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Parish of Kennoway

A historical perspective, drawn from the Ordnance Gazetteer of Scotland: A Survey of Scottish Topography, Statistical, Biographical and Historical, edited by Francis H. Groome and originally published in parts by Thomas C. Jack, Grange Publishing Works, Edinburgh between 1882 and 1885.

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1791-99: Kennoway
1834-45: Kennoway

Kennoway, a village and a parish of S central Fife. The village stands 3 ½ miles E by N of Markinch, and 1 ½ mile N of Cameron Bridge station, this being 3 ¾ miles ENE of Thornton Junction and 23¾ NNE of Edinburgh. Occupying the southern slope of an eminence, and overhanging a ravine or den, it thence has been said to have got the name of Kennoway (Gael. ceannuan-uaigh, 'head of the den'),* and it commands a magnificent view of the waters and screens of the Firth of Forth. It dates from times long prior to the existence of any of its present buildings; but in the arrangement of its streets and the style of some of its houses, it retains indications of antiquity; and it is prettier, cleaner, and more substantial than most of the seaside or the collier villages of Fife, whilst possessing a high reputation for salubrity. One of its old houses is said to have been occupied by Archbishop Sharp on the night preceding his assassination; and fifteen or twenty private houses are licensed for the reception of pauper lunatics, which has had the effect of greatly lessening the value of house property, and keeping away respectable tenants. The population has dwindled with the decline in handloom weaving, and two annual fairs have become extinct. The village is lighted with gas; and has a post office, 2 inns, a savings' bank, and several benefit and religious societies. The parish church here, built in 1850 after designs by T. Hamilton of Edinburgh, is a Norman edifice, with 650 sittings. The Free church was built soon after the Disruption; and the U.P. church is noted for having long enjoyed the ministry of the Rev. Dr Donald Fraser, biographer of the Erskines. Pop. (1831) 862, (1841) 1101, (1861) 939, (1871) 835, (1881) 770.

The parish, containing also Baintown village and Star village, is bounded N by Kettle, E by Scoonie, and S and W by Markinch. Its utmost length, from E to W, is 3 3/8 miles; its breadth, from N to S, varies between 1 ¼ and 2 ½ miles; and its area is 3964 ¼ acres. Sinking to 170 feet above sea-level at the southern border, the surface thence rises gradually northward to 455 feet near Dalginch, 519 near Baintown, and 669 at Lalathan, and is beautifully diversified with gentle and irregular rising-grounds that command extensive and brilliant views of the basin of the Forth and of parts of the basin of the Tay away to the Grampians. The streams are all mere burns, either tributary to the Leven or running through Scoonie to the Forth; and one of them, passing close to Kennoway village, traverses there a picturesque ravine. The rocks are variously eruptive and carboniferous; and trap, sandstone, and coal are worked. The soil, in the S and E, is mostly light and fertile; in the centre, is loam or clay, on a retentive bottom; and over part of the N, is dry loam, incumbent on trap rock. About one-sixteenth of the entire area is under wood, and nearly all the rest is in tillage. Mansions are Kingsdale and Newton Hall; and 3 proprietors hold each an annual value of £500 and upwards, 7 of between £100 and £500, 2 of from £50 to £100, and 15 of from £20 to £50. Kennoway is in the presbytery of Kirkcaldy and synod of Fife; the living is worth £423. Two public schools, Kennoway and Star, with respective accommodation for 230 and 90 children, had (1881) an average attendance of 167 and 82, and grants of £135, 11s. and £81, 15s. Valuation (1860) £8520, (1883) £.8988, 14s. 1d. Pop. (1801) 1466, (1831) 1721, (1841) 2044, (1861) 2012, (1871) 1703, (1881) 1560.—Ord. Sur., sh. 40, 1867.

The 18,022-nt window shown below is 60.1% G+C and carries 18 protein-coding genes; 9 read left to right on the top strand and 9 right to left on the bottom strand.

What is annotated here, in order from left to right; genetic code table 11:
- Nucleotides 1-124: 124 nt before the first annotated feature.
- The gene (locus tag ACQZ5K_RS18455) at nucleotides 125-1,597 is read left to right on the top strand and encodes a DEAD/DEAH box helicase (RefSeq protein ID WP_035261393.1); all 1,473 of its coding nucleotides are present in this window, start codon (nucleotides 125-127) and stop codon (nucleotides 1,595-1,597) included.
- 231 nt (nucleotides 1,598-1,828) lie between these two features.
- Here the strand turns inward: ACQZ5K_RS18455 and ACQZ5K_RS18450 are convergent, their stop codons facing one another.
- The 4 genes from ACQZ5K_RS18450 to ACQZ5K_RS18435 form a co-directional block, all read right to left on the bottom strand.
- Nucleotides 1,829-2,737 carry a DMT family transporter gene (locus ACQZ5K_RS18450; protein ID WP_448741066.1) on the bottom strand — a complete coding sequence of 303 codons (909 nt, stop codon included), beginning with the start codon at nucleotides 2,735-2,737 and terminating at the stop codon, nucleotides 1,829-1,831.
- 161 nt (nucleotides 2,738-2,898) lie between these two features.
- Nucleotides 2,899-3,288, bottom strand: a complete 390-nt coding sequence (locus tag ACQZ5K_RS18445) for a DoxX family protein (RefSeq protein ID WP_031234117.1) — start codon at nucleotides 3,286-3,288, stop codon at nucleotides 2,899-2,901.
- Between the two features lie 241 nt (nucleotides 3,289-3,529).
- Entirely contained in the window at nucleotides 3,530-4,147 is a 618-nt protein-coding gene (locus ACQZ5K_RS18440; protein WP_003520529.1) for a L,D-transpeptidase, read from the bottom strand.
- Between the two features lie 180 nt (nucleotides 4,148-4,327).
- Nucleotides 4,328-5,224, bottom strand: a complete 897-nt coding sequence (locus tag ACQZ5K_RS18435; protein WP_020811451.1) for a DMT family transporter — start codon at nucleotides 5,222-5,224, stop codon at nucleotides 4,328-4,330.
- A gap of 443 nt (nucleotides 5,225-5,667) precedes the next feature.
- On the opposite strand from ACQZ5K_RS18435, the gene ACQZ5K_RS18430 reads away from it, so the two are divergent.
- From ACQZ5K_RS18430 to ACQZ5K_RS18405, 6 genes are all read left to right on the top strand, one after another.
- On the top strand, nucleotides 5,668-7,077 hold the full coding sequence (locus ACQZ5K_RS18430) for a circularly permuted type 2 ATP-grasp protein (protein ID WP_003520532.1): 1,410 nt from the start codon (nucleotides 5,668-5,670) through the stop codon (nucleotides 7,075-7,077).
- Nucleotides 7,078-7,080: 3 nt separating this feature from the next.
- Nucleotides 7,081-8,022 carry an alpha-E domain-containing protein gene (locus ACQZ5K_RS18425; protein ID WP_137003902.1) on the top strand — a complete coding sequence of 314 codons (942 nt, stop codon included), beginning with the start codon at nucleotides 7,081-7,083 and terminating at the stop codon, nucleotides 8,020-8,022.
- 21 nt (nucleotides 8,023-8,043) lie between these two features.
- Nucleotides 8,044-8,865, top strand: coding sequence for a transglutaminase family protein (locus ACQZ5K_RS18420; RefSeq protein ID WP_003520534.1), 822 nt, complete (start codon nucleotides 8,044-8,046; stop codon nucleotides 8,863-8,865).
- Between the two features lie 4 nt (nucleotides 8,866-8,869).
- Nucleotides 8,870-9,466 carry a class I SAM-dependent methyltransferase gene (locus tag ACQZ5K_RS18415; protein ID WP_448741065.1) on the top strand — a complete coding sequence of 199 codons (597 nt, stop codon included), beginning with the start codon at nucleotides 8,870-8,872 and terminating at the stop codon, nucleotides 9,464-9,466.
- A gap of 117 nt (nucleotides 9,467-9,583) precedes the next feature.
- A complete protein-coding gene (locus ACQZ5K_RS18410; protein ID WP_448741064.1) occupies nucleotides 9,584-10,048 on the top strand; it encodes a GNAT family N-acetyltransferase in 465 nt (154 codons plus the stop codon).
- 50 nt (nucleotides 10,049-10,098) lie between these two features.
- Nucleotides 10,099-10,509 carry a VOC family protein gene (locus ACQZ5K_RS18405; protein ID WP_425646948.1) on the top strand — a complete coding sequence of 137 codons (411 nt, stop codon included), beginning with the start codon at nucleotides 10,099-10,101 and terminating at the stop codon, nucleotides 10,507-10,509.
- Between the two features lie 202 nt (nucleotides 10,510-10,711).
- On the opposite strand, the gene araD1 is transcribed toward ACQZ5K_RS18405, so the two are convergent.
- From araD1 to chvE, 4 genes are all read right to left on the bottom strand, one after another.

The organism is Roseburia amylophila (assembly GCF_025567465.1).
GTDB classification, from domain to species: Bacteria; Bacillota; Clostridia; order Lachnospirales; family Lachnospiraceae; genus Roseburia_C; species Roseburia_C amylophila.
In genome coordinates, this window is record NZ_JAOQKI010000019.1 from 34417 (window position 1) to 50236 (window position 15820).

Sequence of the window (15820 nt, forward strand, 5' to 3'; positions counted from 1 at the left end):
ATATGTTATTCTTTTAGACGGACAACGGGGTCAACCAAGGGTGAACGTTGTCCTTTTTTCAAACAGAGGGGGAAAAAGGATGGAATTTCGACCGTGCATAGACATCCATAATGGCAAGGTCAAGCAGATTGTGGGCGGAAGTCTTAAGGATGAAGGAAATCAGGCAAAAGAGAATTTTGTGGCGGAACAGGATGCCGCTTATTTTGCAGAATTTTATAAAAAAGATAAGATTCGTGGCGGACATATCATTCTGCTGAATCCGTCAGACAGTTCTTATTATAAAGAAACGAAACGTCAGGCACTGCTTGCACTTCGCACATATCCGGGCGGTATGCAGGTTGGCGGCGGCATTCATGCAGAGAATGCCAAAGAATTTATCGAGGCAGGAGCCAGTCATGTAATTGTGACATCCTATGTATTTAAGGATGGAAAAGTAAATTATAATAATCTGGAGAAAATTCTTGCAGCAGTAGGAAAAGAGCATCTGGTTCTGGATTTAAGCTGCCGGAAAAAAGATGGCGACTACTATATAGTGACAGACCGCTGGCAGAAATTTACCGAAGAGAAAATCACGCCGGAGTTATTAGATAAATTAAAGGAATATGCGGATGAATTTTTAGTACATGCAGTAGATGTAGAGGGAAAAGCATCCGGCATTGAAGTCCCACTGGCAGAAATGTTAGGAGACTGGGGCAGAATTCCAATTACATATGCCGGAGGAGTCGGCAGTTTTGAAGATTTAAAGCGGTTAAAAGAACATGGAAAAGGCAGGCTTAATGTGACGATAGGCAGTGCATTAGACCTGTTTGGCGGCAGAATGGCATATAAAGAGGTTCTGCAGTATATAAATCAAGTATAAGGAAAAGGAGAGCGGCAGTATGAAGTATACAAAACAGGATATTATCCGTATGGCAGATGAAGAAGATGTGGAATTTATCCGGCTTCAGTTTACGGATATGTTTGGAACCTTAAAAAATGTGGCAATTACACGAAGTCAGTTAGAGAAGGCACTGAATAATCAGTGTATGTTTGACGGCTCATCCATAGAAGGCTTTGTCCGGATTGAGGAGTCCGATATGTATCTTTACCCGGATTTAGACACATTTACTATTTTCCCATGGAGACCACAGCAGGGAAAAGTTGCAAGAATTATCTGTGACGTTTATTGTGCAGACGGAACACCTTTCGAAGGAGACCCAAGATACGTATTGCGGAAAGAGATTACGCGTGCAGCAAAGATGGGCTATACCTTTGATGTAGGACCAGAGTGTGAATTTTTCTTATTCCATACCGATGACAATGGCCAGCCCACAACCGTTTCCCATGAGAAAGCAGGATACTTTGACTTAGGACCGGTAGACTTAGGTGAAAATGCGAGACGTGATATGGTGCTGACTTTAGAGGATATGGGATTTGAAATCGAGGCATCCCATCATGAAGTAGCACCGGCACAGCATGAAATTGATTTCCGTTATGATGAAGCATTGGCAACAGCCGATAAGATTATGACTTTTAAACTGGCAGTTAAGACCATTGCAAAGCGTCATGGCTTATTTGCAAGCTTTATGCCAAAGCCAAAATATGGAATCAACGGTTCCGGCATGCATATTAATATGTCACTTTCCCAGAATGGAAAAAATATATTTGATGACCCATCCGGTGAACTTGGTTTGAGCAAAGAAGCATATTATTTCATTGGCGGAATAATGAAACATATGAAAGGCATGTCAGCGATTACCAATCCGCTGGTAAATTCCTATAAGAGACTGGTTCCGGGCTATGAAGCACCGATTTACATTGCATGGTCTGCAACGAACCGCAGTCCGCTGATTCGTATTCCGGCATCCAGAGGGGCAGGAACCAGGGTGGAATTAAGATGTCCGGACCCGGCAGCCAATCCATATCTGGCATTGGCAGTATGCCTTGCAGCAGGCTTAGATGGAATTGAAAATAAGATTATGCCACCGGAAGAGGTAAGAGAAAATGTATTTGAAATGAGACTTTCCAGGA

* A much more probable derivation, resting on the authority of Dr Reeves, is from Kennichi or Kenneth, a disciple of St Columba. The ancient name of the parish is Kennochi or Kennichin, sometimes Kennochy. The bell of the old parish church, now hung above the entrance to Borthwick Hall, Midlothian, has cast upon it in raised letters—'I'm for the Kirk o' Kennochi.' Kennoway is a comparatively modern corruption, found in no ancient documents.

An accompanying 19th C. Ordnance Survey map is available, or use the map tab to the right of this page.

Note: This text has been made available using a process of scanning and optical character recognition. Despite manual checking, some typographical errors may remain. Please remember this description dates from the 1880s; names may have changed, administrative divisions will certainly be different and there are known to be occasional errors of fact in the original text, which we have not corrected because we wish to maintain its integrity. This information is provided subject to our standard disclaimer

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